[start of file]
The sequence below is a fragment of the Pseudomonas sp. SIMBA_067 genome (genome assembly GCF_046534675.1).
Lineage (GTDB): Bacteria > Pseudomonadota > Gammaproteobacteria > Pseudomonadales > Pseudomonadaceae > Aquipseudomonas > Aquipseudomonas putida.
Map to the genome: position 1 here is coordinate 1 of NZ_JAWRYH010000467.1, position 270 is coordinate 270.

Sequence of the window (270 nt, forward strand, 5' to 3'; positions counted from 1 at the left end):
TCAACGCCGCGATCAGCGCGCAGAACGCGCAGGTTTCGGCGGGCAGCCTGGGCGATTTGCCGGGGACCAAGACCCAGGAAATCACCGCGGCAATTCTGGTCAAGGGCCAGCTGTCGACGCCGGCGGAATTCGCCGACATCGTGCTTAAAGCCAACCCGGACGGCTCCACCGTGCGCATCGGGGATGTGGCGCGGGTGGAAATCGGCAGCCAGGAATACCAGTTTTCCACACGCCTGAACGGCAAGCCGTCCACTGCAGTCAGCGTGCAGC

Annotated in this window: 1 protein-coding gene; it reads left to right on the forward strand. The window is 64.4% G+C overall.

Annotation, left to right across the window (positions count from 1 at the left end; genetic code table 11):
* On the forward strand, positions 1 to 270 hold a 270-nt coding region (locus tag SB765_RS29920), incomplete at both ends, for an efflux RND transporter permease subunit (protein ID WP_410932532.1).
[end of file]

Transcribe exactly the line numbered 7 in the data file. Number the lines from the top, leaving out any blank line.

Annotation, left to right across the window (positions count from 1 at the left end; genetic code table 11):